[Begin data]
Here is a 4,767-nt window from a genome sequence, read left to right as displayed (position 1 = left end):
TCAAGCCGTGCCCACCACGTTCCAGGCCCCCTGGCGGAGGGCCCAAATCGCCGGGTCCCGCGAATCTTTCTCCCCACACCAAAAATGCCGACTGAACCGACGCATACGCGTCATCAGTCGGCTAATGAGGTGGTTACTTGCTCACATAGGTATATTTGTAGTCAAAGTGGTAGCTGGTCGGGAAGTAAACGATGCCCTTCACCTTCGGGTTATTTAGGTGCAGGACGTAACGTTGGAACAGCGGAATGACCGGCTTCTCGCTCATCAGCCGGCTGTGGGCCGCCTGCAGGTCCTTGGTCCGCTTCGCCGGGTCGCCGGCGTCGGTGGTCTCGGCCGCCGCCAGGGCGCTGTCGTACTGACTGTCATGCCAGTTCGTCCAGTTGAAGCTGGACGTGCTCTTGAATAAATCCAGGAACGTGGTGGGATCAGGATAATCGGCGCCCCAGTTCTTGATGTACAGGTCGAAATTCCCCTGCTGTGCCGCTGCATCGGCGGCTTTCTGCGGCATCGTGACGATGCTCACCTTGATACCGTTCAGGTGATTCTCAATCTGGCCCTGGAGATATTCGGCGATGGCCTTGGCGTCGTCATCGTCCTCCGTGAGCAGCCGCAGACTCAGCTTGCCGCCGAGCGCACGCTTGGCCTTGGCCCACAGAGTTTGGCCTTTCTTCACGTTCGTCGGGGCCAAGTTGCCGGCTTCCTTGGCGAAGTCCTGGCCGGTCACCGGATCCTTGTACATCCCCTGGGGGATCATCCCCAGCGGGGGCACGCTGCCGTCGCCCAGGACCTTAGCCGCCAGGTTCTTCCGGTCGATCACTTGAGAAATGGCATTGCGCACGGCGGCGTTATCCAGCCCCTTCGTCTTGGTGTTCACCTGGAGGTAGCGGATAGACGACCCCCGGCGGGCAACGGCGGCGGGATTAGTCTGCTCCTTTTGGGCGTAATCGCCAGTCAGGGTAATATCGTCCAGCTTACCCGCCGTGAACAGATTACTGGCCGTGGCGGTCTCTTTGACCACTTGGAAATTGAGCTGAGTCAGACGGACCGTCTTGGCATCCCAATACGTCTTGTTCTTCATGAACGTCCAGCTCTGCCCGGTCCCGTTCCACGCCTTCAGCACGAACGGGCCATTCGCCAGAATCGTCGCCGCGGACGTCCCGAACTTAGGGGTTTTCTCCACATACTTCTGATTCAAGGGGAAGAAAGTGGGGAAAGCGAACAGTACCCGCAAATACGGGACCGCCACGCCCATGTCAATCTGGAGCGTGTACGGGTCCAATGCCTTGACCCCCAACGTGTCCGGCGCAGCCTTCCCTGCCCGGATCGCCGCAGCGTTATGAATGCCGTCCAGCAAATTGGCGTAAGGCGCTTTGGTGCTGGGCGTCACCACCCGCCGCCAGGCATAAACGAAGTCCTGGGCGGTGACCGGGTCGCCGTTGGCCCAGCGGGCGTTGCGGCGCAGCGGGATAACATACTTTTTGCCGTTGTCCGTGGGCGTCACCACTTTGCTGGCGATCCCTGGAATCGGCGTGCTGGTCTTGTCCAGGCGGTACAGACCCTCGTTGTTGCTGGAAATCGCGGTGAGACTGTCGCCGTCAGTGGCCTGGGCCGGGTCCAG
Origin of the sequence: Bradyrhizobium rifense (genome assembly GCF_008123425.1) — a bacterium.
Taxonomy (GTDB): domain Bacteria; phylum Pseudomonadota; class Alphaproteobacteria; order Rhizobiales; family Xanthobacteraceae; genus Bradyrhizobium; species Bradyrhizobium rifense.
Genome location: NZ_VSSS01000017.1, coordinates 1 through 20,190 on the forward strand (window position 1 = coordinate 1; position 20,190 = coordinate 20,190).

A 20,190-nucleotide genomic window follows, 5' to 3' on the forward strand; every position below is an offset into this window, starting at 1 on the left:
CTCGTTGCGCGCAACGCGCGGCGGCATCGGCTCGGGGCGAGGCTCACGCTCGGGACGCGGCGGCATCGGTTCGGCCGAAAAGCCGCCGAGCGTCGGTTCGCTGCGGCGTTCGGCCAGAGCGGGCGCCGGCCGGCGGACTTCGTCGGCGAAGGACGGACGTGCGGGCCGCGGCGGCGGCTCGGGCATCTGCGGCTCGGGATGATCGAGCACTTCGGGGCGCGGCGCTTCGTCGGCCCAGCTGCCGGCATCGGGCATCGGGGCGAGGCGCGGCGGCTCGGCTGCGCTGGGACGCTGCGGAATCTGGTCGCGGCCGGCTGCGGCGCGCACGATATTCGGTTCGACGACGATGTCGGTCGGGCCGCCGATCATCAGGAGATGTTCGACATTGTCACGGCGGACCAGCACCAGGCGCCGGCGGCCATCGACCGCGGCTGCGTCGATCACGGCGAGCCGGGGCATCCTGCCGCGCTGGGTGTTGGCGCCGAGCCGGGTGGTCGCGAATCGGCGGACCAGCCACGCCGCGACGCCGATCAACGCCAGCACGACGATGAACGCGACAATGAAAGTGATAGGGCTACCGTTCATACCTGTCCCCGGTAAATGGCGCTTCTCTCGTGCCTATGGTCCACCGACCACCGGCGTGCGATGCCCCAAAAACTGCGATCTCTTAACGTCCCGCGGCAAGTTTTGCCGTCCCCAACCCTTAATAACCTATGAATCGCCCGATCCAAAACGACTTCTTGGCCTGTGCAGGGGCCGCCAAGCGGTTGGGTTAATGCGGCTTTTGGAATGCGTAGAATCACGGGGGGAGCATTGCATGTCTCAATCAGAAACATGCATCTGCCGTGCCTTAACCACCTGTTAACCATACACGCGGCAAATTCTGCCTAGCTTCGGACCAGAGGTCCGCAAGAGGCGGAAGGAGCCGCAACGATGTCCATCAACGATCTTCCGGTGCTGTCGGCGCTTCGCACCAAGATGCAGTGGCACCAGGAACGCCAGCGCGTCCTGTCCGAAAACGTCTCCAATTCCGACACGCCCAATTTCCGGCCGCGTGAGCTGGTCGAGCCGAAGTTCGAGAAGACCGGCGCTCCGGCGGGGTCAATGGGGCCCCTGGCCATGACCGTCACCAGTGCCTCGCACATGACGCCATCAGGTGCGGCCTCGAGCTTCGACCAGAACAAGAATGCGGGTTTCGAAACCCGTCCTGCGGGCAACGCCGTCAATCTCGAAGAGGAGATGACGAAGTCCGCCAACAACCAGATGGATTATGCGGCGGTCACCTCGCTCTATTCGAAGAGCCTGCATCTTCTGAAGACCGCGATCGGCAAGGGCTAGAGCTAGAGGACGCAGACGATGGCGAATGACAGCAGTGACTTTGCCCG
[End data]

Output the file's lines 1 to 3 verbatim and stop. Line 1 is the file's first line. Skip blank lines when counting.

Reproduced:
Here is a 4,767-nt window from a genome sequence, read left to right as displayed (position 1 = left end):
TCAAGCCGTGCCCACCACGTTCCAGGCCCCCTGGCGGAGGGCCCAAATCGCCGGGTCCCGCGAATCTTTCTCCCCACACCAAAAATGCCGACTGAACCGACGCATACGCGTCATCAGTCGGCTAATGAGGTGGTTACTTGCTCACATAGGTATATTTGTAGTCAAAGTGGTAGCTGGTCGGGAAGTAAACGATGCCCTTCACCTTCGGGTTATTTAGGTGCAGGACGTAACGTTGGAACAGCGGAATGACCGGCTTCTCGCTCATCAGCCGGCTGTGGGCCGCCTGCAGGTCCTTGGTCCGCTTCGCCGGGTCGCCGGCGTCGGTGGTCTCGGCCGCCGCCAGGGCGCTGTCGTACTGACTGTCATGCCAGTTCGTCCAGTTGAAGCTGGACGTGCTCTTGAATAAATCCAGGAACGTGGTGGGATCAGGATAATCGGCGCCCCAGTTCTTGATGTACAGGTCGAAATTCCCCTGCTGTGCCGCTGCATCGGCGGCTTTCTGCGGCATCGTGACGATGCTCACCTTGATACCGTTCAGGTGATTCTCAATCTGGCCCTGGAGATATTCGGCGATGGCCTTGGCGTCGTCATCGTCCTCCGTGAGCAGCCGCAGACTCAGCTTGCCGCCGAGCGCACGCTTGGCCTTGGCCCACAGAGTTTGGCCTTTCTTCACGTTCGTCGGGGCCAAGTTGCCGGCTTCCTTGGCGAAGTCCTGGCCGGTCACCGGATCCTTGTACATCCCCTGGGGGATCATCCCCAGCGGGGGCACGCTGCCGTCGCCCAGGACCTTAGCCGCCAGGTTCTTCCGGTCGATCACTTGAGAAATGGCATTGCGCACGGCGGCGTTATCCAGCCCCTTCGTCTTGGTGTTCACCTGGAGGTAGCGGATAGACGACCCCCGGCGGGCAACGGCGGCGGGATTAGTCTGCTCCTTTTGGGCGTAATCGCCAGTCAGGGTAATATCGTCCAGCTTACCCGCCGTGAACAGATTACTGGCCGTGGCGGTCTCTTTGACCACTTGGAAATTGAGCTGAGTCAGACGGACCGTCTTGGCATCCCAATACGTCTTGTTCTTCATGAACGTCCAGCTCTGCCCGGTCCCGTTCCACGCCTTCAGCACGAACGGGCCATTCGCCAGAATCGTCGCCGCGGACGTCCCGAACTTAGGGGTTTTCTCCACATACTTCTGATTCAAGGGGAAGAAAGTGGGGAAAGCGAACAGTACCCGCAAATACGGGACCGCCACGCCCATGTCAATCTGGAGCGTGTACGGGTCCAATGCCTTGACCCCCAACGTGTCCGGCGCAGCCTTCCCTGCCCGGATCGCCGCAGCGTTATGAATGCCGTCCAGCAAATTGGCGTAAGGCGCTTTGGTGCTGGGCGTCACCACCCGCCGCCAGGCATAAACGAAGTCCTGGGCGGTGACCGGGTCGCCGTTGGCCCAGCGGGCGTTGCGGCGCAGCGGGATAACATACTTTTTGCCGTTGTCCGTGGGCGTCACCACTTTGCTGGCGATCCCTGGAATCGGCGTGCTGGTCTTGTCCAGGCGGTACAGACCCTCGTTGTTGCTGGAAATCGCGGTGAGACTGTCGCCGTCAGTGGCCTGGGCCGGGTCCAG
Origin of the sequence: Bradyrhizobium rifense (genome assembly GCF_008123425.1) — a bacterium.